there are other authorities which would … even if they had the £5 notes put in front of their eyes, be reluctant".
I am sure that my hon. Friend the Member for Hornsey and Wood Green will touch on that aspect if he catches the Chair's eye—it is a problem that has been especially apparent in Haringey.
The real difficulty is that the goalposts are continually moving. Even local authorities that are motivated to try to achieve designation find that they run into increasing difficulties of litigation. As soon as a local authority applies for designation on the basis of the number of itinerants who are, in the terms of the Act, resorting to the area, there is another influx of people. That means that the designation order falls because there is no relation between the number of official pitches and the number of the gipsies in the area.
It is little wonder that some local authorities, faced with all the political problems of trying to set up sites against the will of local residents, give up, especially when confronted by vociferous gipsy support groups with access to legal assistance.
How does one define who resorts to an area? Is it someone who has come to an area for many years, or is it someone who has come to the area only recently? There seems to be no way to define it. I have always taken the view that we do not need more direction from the Department of the Environment, or a different grant regime. We need a reframing of the legislation so that, with fairer definitions, local authorities can get on with the job of providing sites for the genuine traveller and ensuring that the police move on those who are not genuine travellers.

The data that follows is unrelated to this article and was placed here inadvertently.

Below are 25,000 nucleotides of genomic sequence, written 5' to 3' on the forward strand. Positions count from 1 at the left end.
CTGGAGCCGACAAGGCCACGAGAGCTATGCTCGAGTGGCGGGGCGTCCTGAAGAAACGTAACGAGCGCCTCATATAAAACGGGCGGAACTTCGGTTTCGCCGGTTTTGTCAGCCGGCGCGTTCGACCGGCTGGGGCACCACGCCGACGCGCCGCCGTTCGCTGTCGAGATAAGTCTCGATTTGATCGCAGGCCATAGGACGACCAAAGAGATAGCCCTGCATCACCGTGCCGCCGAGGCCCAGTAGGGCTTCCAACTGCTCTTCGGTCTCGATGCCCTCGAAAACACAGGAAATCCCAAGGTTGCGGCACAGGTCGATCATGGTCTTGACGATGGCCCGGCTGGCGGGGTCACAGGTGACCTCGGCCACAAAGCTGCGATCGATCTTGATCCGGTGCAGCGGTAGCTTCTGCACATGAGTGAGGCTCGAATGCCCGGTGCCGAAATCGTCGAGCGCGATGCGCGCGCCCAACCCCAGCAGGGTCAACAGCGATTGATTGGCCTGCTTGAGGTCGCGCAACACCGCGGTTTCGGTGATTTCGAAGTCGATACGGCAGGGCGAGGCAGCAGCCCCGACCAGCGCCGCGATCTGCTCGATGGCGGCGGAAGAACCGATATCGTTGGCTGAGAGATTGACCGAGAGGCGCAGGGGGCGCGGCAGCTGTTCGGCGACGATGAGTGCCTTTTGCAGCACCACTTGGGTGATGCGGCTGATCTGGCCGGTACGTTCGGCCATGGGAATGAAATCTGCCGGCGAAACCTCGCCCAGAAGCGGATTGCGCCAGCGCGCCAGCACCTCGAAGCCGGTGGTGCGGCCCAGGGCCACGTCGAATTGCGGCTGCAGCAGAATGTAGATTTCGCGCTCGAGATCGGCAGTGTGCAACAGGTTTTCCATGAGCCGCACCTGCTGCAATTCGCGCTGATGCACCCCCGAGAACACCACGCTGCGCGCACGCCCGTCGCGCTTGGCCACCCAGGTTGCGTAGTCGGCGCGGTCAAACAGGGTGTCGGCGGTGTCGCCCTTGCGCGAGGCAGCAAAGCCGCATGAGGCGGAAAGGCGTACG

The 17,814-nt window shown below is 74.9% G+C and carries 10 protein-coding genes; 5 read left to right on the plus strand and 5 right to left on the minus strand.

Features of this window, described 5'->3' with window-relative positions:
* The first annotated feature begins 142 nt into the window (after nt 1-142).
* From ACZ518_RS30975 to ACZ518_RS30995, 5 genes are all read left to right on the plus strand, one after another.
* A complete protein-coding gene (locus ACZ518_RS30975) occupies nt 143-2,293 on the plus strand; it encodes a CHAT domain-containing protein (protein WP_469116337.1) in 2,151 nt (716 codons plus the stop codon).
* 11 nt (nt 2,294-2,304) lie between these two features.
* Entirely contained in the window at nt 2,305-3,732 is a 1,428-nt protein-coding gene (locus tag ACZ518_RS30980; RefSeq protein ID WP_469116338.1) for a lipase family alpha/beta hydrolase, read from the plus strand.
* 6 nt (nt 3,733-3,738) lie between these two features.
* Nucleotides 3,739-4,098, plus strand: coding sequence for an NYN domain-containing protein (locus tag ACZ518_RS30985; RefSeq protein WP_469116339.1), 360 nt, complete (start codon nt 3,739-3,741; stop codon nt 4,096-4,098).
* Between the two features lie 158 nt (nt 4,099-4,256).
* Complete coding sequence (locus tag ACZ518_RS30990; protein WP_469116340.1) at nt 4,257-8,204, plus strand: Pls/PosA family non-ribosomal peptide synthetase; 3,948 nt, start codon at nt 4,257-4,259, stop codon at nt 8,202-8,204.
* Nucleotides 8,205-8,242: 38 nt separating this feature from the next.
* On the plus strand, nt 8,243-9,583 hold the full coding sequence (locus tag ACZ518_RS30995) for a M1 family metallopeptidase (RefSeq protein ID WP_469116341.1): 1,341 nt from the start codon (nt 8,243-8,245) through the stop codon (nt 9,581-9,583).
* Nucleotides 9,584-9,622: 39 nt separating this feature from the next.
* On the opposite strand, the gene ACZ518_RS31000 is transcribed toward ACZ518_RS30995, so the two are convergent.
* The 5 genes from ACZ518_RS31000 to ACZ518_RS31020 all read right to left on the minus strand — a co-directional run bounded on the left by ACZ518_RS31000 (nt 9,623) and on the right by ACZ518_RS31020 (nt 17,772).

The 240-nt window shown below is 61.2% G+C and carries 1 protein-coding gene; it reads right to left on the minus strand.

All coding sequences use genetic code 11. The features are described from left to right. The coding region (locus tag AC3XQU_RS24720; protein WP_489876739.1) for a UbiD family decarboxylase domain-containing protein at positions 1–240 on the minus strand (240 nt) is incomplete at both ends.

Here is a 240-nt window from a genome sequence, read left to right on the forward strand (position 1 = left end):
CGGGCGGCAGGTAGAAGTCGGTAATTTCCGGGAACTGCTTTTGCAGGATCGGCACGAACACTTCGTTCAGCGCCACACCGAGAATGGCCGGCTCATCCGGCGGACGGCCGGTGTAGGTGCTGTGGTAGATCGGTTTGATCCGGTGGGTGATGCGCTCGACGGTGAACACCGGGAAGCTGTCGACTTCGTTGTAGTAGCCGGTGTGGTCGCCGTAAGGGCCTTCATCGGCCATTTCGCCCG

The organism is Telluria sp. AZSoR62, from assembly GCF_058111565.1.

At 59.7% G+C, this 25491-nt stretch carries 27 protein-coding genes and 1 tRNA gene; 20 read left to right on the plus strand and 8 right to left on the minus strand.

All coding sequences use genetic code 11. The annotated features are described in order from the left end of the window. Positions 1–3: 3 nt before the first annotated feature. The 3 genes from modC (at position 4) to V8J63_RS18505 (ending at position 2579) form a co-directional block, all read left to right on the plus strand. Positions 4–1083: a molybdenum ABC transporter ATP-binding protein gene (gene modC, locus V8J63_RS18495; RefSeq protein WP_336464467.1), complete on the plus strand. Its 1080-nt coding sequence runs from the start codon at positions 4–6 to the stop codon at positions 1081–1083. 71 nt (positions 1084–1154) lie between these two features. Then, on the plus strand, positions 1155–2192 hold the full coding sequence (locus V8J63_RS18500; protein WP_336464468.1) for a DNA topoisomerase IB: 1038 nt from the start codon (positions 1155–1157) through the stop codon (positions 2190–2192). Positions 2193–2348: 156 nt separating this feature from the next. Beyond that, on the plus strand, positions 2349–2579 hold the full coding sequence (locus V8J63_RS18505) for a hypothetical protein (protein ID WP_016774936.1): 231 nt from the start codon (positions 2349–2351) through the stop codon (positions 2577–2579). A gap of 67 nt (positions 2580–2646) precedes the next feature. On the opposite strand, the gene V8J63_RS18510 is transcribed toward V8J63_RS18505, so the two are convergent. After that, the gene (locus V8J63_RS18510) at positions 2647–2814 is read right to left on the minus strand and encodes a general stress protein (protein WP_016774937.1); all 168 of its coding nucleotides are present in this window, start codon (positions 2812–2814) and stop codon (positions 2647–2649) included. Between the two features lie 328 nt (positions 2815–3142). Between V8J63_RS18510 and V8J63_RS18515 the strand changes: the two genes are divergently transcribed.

I am encouraged by the Department's response to a question that I put to it. Mr. Dudding said:
I think the Secretary of State's words in reply to the Committee last year were open to change; they were not ruling them out. And I think that is somehting that we shall continue to think about and I am sure that Ministers will be interested to read the views of the Committee in their Report because that is a source of advice to them by which, as you know, they have been influenced in the past.
There is plenty of material for reconsideration.
I hope that the Minister will be able to provide more up-to-date information. The Department has commissioned a study to identify good practice among local authorities in achieving site provision. It has also commissioned another study to establish the accuracy of the half-yearly counts of gipsies. I understand that the results would be made available in June 1990. I hope that my hon. Friend the Minister has them with him and that he will be able to enlighten the House.